As Chinese immigration to Jo’burg changed, the city itself changed drastically as well. Crime in the Jo’burg inner city began to increase in the 1980s and ’90s, threatening the livelihoods of downtown business owners. Much of Jo’burg’s retail industry moved 20 minutes north of the inner city, to a fast-growing new business hub called Sandton. Jo’burg’s Chinese businesses migrated 20 minutes east to Derrick Avenue, in the mostly residential suburb of Cyrildene.
Today Cyrildene is Jo’burg’s main Chinese retail hub, where Chinese and non-Chinese shoppers alike go to buy Chinese groceries and eat in Chinese restaurants. The Chinese stretch of Derrick Avenue, which spans several blocks, is marked by two iconic, brightly painted Chinese archways.
The Commissioner Street Chinatown, now called “First Chinatown”, is symbolic of Jo’burg’s early Chinese history. Derrick Avenue in Cyrildene represents the newer generation: first- and second-generation Chinese immigrants who are closely connected to their country of origin, forming a bridge between these two rapidly evolving countries.
Twenty seven-year-old Mellisa Fan stands in the middle of that bridge. Mellisa’s parents moved to Jo’burg from Guangzhou in 1992; Mellisa was born in Jo’burg immediately afterwards. She grew up speaking Cantonese with her parents and didn’t speak English fluently until grade three.
“I grew up feeling like I didn’t really fit in anywhere, and I didn’t understand why,” Mellisa explains. The second- and third-generation Chinese students in her primary and secondary school classes were far more integrated than Mellisa was. At university, her fellow first-generation classmates spoke Mandarin, which Mellisa didn’t speak. Her non-Chinese classmates bullied her simply for being Chinese.
“In high school, someone once told me to go back to China,” Mellisa says. “I thought, how do I go back to somewhere I’ve never even been to?”
Mellisa has since traveled to China nearly half a dozen times, cementing her dual identity. And while she still considers herself South African, she feels other South Africans don’t always view her that way. “I’ve always felt a strong loyalty towards my fellow South Africans, but this has felt so much like a one-way relationship,” says Mellisa. “I’m always seen as something foreign.”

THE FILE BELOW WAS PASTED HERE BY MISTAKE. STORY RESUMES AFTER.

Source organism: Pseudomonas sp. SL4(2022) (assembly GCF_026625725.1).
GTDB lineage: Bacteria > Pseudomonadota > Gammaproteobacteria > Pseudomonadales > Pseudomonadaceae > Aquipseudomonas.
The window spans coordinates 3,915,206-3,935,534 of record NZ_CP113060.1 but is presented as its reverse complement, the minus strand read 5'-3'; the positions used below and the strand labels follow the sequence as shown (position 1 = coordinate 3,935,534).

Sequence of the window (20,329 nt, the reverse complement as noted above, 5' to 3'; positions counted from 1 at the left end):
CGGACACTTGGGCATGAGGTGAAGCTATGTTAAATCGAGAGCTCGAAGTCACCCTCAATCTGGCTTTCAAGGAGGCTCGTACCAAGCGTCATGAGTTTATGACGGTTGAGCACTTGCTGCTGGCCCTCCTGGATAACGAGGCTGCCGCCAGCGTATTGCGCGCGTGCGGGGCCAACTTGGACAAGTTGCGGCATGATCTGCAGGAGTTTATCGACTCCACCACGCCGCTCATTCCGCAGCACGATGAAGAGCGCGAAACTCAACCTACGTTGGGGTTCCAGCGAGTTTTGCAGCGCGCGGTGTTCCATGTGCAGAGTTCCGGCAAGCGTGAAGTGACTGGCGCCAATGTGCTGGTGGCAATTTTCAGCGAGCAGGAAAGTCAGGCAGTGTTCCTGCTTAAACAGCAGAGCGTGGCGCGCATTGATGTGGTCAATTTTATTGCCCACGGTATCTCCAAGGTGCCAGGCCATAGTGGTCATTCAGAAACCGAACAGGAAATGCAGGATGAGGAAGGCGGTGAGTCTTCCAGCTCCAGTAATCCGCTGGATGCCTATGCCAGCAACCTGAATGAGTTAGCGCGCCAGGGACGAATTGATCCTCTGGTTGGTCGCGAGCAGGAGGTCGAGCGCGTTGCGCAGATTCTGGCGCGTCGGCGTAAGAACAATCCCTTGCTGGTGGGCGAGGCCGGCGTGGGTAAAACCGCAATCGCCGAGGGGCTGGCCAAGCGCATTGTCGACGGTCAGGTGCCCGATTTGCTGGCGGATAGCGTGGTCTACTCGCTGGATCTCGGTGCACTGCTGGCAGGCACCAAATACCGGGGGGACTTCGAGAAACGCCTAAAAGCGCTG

Mellisa recently joined TCA, where her role is to increase engagement among Chinese youth in South Africa. She wants to get younger Chinese South Africans excited about participating in Chinese community events in Jo’burg. “I want to unite Chinese youths across all backgrounds,” Mellisa says.
In addition to joining the TCA, Mellisa explores themes of Asian identity in her art – mainly paintings and drawings – which she pursues as a side gig while studying to become a therapist.
“I’m trying to rediscover my roots again,” says Mellisa. “In my younger years, I tried to fit in more. It’s not that I discarded my [Chinese] culture or anything. But I sort of hid it away and I didn’t spend as much time trying to focus on it or appreciate it on a deeper level.”
Jo’burg’s First Chinatown still stands today, marked by two column-shaped concrete sculptures depicting Chinese dragons, although many of the Chinese businesses have left. Sui Hing Hong, run by Erwin’s uncle Walter, is still there and still a major supplier of Chinese goods. Across the street is the historic Swallows Inn, rumoured to be South Africa’s oldest Chinese restaurant.
Cyrildene’s “new Chinatown” is the heart of today’s Chinese community, with dozens of shops and restaurants selling Chinese products and food. Both Erwin and Mellisa shop in Cyrildene. Erwin goes there often with his family to eat “Taiwanese breakfast” – lots of eggs, sticky rice and fried dough, washed down with a glass of hot soy milk – in a tiny shop next to the butchery.
There is now a “third Chinatown” growing in the suburb of Rivonia 30 minutes north of downtown Jo’burg, catering to Chinese and other Asian immigrants in the wealthy northern suburbs. The streets surrounding Rivonia’s shopping mall – now called “Oriental City” and selling Chinese goods almost exclusively – are filled with hot pot restaurants, Korean grocery stores and bubble tea shops.
Both the First Chinatown and Cyrildene host annual Lunar New Year celebrations, which are extremely popular with Chinese and non-Chinese South Africans. Street vendors sell dumplings and other Chinese snacks, while photographers snap pictures of dragon dances and the elaborate fireworks displays. (The 2020 New Year celebrations were cancelled, for the first time ever, as a health precaution due to Covid-19.)
Erwin estimates at least 80 percent of the Lunar New Year celebration attendees are non-Chinese, which he thinks is wonderful.
“That’s the beauty of South Africa and Jo’burg,” says Erwin. “Under the African sky, in Chinatown, celebrating the Chinese New Year with non-Chinese people. It’s a real melting pot.”